• AM Financial

"Is it washing its face?" The mortgage market now and how it was before the crash.

Updated: Jul 29, 2021

So before the crash - you mean before 2007/2008 ?

Yes that's right. It feels like a different world. Take, for example, the size of the market. It is hard to believe this but, according to the BPFI, the amount of mortgages drawn down during the calendar year 2006 was € 40 billion. In 2007/2008, the mortgage market in Ireland began coming down from its peak as markets and economies around the world were in free fall. In 2011, the mortgage market in Ireland hit a low of € 2.5 billion drawn down during the year. An incredibly tiny portion of what was being done in 2006.

But we have come back now ?

We have come back from 2011 lows but total mortgages drawn down in 2019 was € 9.5 billion. 2020 with COVID saw numbers fall slightly to €8.4 billion. We are running at a rate of less than one quarter of what the level was in 2006.

Undoubtedly, Central Bank rules brought in since the crisis are slowing borrowing. Although banks have a bucket for exemptions, borrowing is restricted to 3.5 * annual income. Arguably this makes it hard for first time buyers and switchers to purchase their dream home. There were no rules like this back in 2006. It was left to the banks to engage in prudent borrowing. This was celebrated as a business friendly, laissez-faire, "light-touch regulation" approach. Banks lent far beyond this 3.5 times income limit. This may have been partly justified by low interest rates. However, in reality banks were competing aggressively and the only game in town was to grow the size of the mortgage book. Risk management was secondary.

It is generally true of financial crises that rules and oversight are too lax going into it and too restrictive afterwards. There is an argument now that 3.5 * income is too low for a borrowing limit with interest rates so low again. But regulations will be slow to change while memories of the crisis are fresh.

What else is different between now and 2006 ?

In 2020 less than 1% (the paltry amount of € 90 million) of mortgages was drawn down by investors. This compares to a whopping € 8.0 billion of mortgages drawn down by investors in 2006, 20% of total mortgage drawdowns. This huge investment in 2006 ended in tears as the following year was the beginning of a 55% fall in Irish residential prices. But how were so many people so wrong ? There was a general acceptance that property was overvalued. But what was going to stop it going up ? There was a FOMO as the people who got in earliest seemed the biggest winners. And even for the pessimistic, there was the belief that if prices stopped going up so fast, we would see a soft landing. And that would not harm anybody.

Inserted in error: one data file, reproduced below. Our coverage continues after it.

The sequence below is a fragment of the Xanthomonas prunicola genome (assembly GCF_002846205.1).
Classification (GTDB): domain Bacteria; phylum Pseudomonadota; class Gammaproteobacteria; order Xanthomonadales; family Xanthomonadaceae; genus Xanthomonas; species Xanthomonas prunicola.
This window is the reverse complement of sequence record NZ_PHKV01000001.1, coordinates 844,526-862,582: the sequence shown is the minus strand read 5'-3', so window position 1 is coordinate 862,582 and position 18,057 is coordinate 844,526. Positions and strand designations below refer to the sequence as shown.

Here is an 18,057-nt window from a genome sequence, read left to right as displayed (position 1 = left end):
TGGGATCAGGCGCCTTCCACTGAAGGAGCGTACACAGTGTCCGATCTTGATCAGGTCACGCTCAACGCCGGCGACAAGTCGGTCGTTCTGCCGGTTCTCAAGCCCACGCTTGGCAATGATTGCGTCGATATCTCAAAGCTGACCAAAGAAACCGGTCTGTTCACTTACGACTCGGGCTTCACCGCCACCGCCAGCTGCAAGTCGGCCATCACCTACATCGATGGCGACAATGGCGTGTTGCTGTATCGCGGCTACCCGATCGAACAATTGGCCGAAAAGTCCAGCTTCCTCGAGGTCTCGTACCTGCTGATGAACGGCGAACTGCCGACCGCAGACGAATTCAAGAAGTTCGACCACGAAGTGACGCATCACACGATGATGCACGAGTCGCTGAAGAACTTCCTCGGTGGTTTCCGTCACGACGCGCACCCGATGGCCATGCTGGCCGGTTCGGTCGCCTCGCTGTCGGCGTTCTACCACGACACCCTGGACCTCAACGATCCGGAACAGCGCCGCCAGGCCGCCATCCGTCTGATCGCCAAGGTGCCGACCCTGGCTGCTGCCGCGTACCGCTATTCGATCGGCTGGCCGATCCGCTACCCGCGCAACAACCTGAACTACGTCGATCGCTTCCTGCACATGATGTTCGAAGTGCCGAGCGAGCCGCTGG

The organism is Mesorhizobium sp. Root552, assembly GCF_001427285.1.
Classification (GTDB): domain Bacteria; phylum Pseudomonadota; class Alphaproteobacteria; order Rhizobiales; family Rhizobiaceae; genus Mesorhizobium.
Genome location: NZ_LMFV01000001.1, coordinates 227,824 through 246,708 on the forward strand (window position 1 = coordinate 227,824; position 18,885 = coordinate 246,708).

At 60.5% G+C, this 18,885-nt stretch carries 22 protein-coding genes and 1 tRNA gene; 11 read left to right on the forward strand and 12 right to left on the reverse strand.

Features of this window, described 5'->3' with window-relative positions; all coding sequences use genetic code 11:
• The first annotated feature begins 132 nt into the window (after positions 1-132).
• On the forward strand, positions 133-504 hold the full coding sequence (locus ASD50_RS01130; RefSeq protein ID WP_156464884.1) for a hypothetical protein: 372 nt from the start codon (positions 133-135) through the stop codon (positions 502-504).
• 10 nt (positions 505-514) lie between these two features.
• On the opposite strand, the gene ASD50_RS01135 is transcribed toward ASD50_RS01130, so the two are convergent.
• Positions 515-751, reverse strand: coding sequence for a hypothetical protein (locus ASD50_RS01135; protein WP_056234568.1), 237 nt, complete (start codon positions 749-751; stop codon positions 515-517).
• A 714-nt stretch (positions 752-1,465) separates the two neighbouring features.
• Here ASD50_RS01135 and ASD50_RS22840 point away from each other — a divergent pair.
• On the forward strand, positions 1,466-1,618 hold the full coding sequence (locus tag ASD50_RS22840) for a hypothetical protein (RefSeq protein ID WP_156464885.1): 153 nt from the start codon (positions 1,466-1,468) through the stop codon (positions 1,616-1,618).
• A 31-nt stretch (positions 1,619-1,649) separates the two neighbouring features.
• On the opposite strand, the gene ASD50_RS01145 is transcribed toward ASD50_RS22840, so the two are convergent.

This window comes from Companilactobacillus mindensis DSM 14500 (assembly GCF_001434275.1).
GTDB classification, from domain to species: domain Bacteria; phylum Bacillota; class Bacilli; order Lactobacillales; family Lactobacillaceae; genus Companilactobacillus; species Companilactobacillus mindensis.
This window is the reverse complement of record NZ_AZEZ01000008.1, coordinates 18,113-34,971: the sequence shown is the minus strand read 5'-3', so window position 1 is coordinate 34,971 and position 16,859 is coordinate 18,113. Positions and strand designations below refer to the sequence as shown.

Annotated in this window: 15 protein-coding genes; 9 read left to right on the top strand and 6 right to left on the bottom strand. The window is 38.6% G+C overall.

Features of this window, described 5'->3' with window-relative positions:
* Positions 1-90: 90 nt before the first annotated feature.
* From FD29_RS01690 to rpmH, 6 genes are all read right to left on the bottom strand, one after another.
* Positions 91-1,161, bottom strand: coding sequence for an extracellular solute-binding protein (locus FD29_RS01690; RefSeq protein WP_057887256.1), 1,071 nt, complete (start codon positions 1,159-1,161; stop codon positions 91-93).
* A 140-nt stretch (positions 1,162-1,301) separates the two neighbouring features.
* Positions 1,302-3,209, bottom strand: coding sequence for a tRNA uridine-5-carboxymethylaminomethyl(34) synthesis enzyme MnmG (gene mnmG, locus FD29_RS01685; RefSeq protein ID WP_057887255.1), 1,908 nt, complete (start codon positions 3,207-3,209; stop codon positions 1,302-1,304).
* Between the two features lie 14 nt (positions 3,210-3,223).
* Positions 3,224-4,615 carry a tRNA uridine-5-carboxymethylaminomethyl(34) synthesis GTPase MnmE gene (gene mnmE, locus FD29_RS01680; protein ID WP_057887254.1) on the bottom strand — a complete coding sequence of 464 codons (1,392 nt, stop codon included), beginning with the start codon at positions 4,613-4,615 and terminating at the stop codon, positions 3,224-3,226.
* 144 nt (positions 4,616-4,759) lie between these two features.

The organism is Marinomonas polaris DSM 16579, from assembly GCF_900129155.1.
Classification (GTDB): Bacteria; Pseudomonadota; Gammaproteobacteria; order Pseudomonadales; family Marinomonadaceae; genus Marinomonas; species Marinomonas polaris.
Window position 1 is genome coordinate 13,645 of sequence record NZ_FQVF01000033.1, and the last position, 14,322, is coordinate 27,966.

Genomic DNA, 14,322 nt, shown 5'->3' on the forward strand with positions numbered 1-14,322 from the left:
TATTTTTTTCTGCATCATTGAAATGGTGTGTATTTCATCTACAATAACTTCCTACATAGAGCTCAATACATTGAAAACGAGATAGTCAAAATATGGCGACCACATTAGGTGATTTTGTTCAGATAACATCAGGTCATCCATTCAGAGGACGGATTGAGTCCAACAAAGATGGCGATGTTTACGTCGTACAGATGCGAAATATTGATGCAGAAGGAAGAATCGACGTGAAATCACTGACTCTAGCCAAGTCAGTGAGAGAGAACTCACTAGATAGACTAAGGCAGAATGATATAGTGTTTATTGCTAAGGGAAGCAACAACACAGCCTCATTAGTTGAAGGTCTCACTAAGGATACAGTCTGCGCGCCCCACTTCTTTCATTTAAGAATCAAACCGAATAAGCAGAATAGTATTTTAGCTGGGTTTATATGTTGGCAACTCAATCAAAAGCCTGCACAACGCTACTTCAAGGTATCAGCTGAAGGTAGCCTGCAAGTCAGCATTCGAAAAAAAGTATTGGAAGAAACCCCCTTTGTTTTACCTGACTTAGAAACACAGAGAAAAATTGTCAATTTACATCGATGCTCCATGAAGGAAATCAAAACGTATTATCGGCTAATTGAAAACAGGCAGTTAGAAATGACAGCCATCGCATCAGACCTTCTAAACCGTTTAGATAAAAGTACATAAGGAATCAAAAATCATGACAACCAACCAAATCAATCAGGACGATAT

I still can't believe € 8.0 billion pumped into investment mortgages though.

It was a huge amount. There is a famous story about the U.S. stock market which enjoyed a roaring ride in the 1920's. As the market goes up and makes fortunes for some, it dominates the press and tv. It becomes the topic of discussion over drinks and dinner. The 1920's was no different. JFK's father Joe Kennedy, a long-standing investor, was getting his shoes cleaned and the shoe shine boy began giving him stock market tips. That was his cue to sell and save the fortune that would decades later help launch a U.S. president.

Where was the shoe shine boy back in 2006 ?

In retrospect, it was everywhere. For some it was taxi drivers. Or property shows in hotels advertising apartments in Bulgaria. Or long queues outside of new towns in the outskirts of Dublin to buy property off the plans.

The expression that sticks out for me was about investment property. How will it add to my overall debt load ? Will this impact my future ability to borrow ? How exposed am I in general to a property fall in Ireland ? What is the exit strategy for the investment ? A lot of questions about investment property that should have been asked weren't asked.

But the one question that was asked about investment property : "is it washing its face ?" It meant was your rent covering your mortgage payment. That could be an interest only mortgage payment. But the details didn't matter.

"Is it washing its face?"

"Yes, it is."

Well then, no other question really mattered. No need to talk more on it. It was a great investment !

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